Posted on October 17, 2008 by David Laidlaw
The bursting of the housing and credit bubbles is now causing problems in the “real “ economy. The latest statistics show that consumer spending is slowing and that the unemployment rate is climbing. Given the lack of funding for business projects, the economy could slide into recession for the next year or more. This slowdown will impact the sales and earnings of almost all businesses throughout the world.
Given this situation, the question becomes “Why would any rational person hold or even buy stocks now?”
The answer is that stocks are so cheap now that future conditions will most likely be better than indicated by the prices for strong companies. Many public companies will continue to produce positive earnings even during a recession. Some of these earnings will be paid out as dividends and other funds will be retained to grow the business or buy-back shares. Companies are organic organisms that will evolve and exploit business niches similar to biological organisms or populations. Those with slowing prospects will reduce their expenses and increase productivity. Conditions will also improve eventually and companies that survive will be well-positioned to exploit underserved markets.
Stock prices as so depressed that many businesses are selling for 10x earnings or less. This suggests that if their earnings remain stable for 10 years that an investor could expect to receive his or her original investment back in the form of earnings over the next ten years. This analysis ignores discounting those earnings; however, it also ignores the terminal value that the company will be worth in ten years. During normal periods, this terminal value is usually the largest component of a stock’s value. Now, that component is being dismissed.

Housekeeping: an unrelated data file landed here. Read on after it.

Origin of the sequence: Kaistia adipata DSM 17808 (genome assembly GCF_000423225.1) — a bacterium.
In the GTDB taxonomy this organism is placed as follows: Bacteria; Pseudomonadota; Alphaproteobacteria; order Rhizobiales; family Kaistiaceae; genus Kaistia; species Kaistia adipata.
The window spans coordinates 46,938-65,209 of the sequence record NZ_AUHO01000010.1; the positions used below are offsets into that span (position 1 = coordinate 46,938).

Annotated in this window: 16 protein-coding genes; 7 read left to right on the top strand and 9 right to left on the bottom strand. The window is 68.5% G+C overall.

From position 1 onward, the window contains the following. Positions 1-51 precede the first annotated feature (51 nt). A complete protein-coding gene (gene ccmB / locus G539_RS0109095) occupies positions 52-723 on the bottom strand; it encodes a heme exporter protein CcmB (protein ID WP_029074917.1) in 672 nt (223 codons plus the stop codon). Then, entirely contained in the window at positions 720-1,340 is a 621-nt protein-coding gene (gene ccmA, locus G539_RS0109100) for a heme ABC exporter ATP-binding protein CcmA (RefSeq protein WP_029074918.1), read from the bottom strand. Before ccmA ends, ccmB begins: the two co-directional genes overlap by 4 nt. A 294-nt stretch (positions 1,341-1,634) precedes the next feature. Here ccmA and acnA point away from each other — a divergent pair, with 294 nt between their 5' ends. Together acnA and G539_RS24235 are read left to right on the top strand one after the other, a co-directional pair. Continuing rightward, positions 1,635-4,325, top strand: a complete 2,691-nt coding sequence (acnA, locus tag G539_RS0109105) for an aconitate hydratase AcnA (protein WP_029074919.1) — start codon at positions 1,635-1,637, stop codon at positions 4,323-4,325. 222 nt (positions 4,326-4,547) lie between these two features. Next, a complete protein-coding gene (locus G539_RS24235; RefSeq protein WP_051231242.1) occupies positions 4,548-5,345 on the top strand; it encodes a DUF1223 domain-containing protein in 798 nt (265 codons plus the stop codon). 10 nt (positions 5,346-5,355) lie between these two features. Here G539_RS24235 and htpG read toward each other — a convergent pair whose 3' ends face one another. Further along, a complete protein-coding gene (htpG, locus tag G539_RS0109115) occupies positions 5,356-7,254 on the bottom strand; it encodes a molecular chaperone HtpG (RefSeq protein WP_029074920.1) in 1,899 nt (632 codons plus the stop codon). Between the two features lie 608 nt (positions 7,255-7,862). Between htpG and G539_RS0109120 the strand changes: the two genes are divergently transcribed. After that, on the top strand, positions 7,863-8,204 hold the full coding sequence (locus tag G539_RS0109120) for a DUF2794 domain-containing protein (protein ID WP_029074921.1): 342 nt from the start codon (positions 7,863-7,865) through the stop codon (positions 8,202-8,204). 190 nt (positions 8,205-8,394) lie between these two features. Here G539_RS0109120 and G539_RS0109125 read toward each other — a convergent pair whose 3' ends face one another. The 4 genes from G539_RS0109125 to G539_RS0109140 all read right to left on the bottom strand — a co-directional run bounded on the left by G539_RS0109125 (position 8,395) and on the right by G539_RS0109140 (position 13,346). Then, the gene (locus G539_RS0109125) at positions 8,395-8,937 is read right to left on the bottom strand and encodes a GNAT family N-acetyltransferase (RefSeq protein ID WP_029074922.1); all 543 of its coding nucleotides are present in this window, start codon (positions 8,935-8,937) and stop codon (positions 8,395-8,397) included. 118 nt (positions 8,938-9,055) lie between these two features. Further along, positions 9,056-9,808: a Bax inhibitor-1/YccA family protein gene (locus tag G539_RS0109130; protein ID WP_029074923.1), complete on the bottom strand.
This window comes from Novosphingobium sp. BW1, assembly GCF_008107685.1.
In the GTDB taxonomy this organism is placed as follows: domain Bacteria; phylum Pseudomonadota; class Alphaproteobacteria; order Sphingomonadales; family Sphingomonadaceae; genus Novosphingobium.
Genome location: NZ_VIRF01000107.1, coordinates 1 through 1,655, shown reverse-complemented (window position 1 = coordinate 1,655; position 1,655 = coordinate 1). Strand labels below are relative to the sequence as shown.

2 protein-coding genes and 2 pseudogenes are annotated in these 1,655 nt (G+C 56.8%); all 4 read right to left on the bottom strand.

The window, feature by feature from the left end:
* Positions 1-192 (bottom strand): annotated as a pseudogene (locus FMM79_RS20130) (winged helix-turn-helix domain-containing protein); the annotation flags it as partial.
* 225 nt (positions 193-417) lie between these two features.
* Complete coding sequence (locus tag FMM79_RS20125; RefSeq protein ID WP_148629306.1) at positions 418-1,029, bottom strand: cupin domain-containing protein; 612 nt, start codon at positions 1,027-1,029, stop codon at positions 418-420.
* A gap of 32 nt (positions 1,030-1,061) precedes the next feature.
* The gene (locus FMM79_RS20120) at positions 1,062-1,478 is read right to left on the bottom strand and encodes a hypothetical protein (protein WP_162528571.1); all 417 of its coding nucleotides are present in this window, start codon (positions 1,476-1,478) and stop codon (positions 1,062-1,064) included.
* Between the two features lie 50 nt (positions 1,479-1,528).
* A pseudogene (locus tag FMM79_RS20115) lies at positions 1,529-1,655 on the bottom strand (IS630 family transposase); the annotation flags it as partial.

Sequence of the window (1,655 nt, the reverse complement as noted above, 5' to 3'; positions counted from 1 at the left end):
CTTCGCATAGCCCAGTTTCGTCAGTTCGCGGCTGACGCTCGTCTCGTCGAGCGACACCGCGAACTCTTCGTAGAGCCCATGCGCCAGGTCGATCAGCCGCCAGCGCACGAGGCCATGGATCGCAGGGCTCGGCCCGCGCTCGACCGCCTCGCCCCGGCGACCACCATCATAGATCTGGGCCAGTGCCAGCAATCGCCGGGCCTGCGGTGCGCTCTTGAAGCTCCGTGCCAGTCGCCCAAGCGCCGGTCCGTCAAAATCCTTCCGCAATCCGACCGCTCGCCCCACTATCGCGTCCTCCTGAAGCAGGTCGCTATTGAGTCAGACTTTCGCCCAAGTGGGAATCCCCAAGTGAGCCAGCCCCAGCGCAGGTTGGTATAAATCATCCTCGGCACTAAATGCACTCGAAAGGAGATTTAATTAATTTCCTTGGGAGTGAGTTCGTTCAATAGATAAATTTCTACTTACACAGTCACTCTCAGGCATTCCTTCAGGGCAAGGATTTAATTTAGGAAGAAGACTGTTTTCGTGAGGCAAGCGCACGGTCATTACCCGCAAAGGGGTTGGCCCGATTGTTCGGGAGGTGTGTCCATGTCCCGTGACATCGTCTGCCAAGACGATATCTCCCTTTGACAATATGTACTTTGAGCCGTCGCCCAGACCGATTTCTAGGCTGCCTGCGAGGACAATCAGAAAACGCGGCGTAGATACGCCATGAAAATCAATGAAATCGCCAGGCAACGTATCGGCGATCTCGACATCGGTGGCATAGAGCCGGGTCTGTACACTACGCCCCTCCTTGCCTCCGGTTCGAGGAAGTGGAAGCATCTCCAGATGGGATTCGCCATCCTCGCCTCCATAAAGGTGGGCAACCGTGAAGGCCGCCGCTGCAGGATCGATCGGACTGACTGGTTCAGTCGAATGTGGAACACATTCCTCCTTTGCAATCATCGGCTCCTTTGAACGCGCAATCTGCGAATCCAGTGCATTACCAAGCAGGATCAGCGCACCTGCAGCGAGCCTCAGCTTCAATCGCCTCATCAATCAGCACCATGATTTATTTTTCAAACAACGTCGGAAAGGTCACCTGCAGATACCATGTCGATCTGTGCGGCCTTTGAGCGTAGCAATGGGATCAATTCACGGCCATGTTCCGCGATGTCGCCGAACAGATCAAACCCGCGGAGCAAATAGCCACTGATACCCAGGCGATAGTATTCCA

We also do not see compelling alternatives to common stocks. Real estate values will languish for years to come even though some areas of the country such as Florida and the Southwest may represent good long-term value. Treasury bonds and cash which pay about 4% (10-year Treasury Note) and 2% (money market) respectively provide returns that are so low that their values will not keep pace with inflation. Therefore, we prefer to hold and even buy stocks that provide 10% cash flow yields with the prospect of future growth.